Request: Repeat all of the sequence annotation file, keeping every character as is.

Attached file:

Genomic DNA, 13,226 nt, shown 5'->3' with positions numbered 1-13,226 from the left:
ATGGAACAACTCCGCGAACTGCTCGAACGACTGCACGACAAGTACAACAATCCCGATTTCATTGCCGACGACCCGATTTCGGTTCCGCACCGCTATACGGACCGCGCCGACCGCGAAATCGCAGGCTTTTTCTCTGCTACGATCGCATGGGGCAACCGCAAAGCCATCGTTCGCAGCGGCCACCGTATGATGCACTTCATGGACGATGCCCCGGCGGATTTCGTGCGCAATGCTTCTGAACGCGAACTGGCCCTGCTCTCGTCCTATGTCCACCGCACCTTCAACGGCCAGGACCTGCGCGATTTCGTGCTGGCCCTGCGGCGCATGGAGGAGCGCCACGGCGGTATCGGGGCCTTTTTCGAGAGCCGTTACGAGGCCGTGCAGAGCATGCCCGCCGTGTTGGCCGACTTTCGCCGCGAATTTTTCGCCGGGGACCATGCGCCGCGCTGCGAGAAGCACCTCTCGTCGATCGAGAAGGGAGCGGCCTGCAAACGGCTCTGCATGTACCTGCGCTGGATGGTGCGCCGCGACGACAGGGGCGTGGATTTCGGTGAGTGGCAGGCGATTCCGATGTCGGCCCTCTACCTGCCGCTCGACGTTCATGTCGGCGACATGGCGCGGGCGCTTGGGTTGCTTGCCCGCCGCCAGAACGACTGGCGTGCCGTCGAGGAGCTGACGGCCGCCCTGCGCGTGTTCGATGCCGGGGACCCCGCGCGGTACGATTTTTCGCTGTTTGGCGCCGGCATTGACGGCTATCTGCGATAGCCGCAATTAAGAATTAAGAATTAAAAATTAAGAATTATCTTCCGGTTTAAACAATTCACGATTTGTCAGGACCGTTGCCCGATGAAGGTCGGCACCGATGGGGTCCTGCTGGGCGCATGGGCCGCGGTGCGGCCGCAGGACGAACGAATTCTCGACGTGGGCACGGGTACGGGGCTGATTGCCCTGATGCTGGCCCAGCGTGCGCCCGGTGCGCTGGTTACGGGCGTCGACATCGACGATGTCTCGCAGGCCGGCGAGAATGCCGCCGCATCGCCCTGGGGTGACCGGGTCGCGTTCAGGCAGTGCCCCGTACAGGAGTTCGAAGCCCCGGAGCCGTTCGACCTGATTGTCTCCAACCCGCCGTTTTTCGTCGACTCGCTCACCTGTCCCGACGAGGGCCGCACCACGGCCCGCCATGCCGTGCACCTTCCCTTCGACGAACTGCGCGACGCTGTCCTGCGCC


Genomic DNA, 13,226 nt, shown 5'->3' with positions numbered 1-13,226 from the left:
ATGGAACAACTCCGCGAACTGCTCGAACGACTGCACGACAAGTACAACAATCCCGATTTCATTGCCGACGACCCGATTTCGGTTCCGCACCGCTATACGGACCGCGCCGACCGCGAAATCGCAGGCTTTTTCTCTGCTACGATCGCATGGGGCAACCGCAAAGCCATCGTTCGCAGCGGCCACCGTATGATGCACTTCATGGACGATGCCCCGGCGGATTTCGTGCGCAATGCTTCTGAACGCGAACTGGCCCTGCTCTCGTCCTATGTCCACCGCACCTTCAACGGCCAGGACCTGCGCGATTTCGTGCTGGCCCTGCGGCGCATGGAGGAGCGCCACGGCGGTATCGGGGCCTTTTTCGAGAGCCGTTACGAGGCCGTGCAGAGCATGCCCGCCGTGTTGGCCGACTTTCGCCGCGAATTTTTCGCCGGGGACCATGCGCCGCGCTGCGAGAAGCACCTCTCGTCGATCGAGAAGGGAGCGGCCTGCAAACGGCTCTGCATGTACCTGCGCTGGATGGTGCGCCGCGACGACAGGGGCGTGGATTTCGGTGAGTGGCAGGCGATTCCGATGTCGGCCCTCTACCTGCCGCTCGACGTTCATGTCGGCGACATGGCGCGGGCGCTTGGGTTGCTTGCCCGCCGCCAGAACGACTGGCGTGCCGTCGAGGAGCTGACGGCCGCCCTGCGCGTGTTCGATGCCGGGGACCCCGCGCGGTACGATTTTTCGCTGTTTGGCGCCGGCATTGACGGCTATCTGCGATAGCCGCAATTAAGAATTAAGAATTAAAAATTAAGAATTATCTTCCGGTTTAAACAATTCACGATTTGTCAGGACCGTTGCCCGATGAAGGTCGGCACCGATGGGGTCCTGCTGGGCGCATGGGCCGCGGTGCGGCCGCAGGACGAACGAATTCTCGACGTGGGCACGGGTACGGGGCTGATTGCCCTGATGCTGGCCCAGCGTGCGCCCGGTGCGCTGGTTACGGGCGTCGACATCGACGATGTCTCGCAGGCCGGCGAGAATGCCGCCGCATCGCCCTGGGGTGACCGGGTCGCGTTCAGGCAGTGCCCCGTACAGGAGTTCGAAGCCCCGGAGCCGTTCGACCTGATTGTCTCCAACCCGCCGTTTTTCGTCGACTCGCTCACCTGTCCCGACGAGGGCCGCACCACGGCCCGCCATGCCGTGCACCTTCCCTTCGACGAACTGCGCGACGCTGTCCTGCGCC